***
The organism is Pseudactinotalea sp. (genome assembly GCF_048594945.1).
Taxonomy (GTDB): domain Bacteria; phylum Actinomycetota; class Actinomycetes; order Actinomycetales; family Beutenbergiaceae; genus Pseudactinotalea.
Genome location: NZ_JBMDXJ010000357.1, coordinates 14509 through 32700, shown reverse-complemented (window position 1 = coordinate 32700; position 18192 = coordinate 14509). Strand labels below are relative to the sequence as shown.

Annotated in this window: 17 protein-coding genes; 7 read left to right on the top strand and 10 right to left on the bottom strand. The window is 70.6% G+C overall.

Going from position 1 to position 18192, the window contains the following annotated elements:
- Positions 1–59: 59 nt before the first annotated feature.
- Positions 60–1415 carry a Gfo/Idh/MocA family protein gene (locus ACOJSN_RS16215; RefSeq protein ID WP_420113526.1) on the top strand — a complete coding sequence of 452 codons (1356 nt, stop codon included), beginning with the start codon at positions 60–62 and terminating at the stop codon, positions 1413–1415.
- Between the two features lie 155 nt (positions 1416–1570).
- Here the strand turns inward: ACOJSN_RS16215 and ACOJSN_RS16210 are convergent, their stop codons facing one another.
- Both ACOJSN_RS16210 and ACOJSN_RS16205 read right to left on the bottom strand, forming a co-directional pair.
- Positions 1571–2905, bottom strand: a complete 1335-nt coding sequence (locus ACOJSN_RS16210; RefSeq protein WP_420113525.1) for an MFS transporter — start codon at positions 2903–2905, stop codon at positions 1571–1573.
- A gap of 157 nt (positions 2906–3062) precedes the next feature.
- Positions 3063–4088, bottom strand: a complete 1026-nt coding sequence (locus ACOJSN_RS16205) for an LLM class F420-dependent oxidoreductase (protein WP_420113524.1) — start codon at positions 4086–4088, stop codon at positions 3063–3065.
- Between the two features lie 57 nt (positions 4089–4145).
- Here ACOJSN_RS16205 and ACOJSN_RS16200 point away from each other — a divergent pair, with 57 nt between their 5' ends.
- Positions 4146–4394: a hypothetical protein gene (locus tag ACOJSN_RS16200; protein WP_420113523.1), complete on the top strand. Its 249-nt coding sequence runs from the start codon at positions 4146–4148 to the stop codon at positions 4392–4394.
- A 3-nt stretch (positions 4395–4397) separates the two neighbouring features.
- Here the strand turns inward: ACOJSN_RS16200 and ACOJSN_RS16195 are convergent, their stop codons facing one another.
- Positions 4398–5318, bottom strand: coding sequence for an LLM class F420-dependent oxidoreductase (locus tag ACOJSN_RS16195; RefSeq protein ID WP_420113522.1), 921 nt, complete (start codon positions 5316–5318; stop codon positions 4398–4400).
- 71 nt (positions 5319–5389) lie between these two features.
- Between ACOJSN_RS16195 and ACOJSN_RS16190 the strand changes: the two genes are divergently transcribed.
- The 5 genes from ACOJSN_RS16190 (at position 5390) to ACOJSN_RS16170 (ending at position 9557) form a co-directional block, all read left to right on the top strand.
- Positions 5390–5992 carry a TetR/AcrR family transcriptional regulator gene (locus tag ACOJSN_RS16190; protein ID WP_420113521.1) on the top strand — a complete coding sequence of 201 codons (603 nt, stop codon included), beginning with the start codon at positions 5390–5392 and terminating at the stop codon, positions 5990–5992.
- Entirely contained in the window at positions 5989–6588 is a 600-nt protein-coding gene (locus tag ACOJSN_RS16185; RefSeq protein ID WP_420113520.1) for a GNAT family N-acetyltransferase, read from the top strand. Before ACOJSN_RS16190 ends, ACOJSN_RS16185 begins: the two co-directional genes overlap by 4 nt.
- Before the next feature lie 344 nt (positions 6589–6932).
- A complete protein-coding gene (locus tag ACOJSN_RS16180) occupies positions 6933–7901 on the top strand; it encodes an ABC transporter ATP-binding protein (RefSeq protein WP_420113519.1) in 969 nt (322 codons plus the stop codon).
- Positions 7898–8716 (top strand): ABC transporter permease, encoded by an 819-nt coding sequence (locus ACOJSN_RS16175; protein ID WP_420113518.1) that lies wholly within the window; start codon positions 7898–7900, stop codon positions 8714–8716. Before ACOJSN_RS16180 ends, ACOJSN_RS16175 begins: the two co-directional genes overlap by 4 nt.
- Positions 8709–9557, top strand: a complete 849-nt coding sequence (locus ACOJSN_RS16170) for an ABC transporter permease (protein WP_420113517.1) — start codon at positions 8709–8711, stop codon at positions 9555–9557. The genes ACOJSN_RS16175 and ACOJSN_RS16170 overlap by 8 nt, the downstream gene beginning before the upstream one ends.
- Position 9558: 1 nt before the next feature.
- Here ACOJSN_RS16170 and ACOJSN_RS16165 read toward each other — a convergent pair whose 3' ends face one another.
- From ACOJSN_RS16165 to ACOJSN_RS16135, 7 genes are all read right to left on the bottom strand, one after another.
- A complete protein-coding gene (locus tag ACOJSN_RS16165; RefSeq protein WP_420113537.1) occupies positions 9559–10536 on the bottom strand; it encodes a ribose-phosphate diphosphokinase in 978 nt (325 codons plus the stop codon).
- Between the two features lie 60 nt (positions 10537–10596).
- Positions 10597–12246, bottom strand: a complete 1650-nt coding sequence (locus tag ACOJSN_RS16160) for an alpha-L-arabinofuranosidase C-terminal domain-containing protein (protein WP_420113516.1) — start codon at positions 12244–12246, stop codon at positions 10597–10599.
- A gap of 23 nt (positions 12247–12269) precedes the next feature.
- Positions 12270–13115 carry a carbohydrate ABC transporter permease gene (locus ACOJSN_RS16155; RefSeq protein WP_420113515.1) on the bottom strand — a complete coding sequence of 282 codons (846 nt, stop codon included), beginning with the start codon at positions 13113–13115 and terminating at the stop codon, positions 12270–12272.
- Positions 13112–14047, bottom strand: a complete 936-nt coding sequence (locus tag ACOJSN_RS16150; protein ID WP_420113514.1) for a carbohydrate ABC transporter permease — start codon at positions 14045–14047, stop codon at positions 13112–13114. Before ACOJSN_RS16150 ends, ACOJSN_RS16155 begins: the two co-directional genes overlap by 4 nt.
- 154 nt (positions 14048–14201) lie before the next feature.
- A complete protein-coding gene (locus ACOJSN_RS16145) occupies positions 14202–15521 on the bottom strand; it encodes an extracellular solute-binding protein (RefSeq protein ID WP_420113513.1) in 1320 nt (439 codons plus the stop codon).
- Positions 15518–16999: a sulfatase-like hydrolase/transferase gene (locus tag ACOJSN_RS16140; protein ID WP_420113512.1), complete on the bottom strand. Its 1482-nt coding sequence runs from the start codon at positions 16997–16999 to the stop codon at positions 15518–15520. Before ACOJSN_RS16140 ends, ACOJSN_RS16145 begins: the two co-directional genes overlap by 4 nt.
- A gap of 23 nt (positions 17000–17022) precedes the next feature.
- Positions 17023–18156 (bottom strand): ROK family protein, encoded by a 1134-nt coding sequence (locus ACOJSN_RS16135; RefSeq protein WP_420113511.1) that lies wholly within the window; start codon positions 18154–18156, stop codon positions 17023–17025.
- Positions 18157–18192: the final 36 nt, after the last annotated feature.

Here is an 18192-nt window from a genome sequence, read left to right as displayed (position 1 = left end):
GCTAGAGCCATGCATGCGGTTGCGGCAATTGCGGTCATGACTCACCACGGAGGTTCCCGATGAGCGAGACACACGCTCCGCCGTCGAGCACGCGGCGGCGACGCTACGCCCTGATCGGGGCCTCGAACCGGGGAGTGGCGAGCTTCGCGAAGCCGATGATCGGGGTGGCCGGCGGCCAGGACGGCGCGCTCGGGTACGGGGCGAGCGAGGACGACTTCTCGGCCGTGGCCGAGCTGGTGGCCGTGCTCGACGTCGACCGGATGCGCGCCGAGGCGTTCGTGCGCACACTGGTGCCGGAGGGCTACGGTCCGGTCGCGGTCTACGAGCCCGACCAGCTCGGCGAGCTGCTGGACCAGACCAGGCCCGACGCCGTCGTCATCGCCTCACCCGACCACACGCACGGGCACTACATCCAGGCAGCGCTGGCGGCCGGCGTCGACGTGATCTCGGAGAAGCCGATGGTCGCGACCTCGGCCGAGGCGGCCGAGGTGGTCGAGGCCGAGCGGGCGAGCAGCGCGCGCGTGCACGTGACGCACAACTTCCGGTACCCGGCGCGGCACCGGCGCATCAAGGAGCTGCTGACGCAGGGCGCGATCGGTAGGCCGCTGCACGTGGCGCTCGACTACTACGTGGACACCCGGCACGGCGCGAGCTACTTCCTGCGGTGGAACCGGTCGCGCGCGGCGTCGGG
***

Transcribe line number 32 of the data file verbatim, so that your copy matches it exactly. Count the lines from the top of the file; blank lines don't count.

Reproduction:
- A complete protein-coding gene (locus tag ACOJSN_RS16165; RefSeq protein WP_420113537.1) occupies positions 9559–10536 on the bottom strand; it encodes a ribose-phosphate diphosphokinase in 978 nt (325 codons plus the stop codon).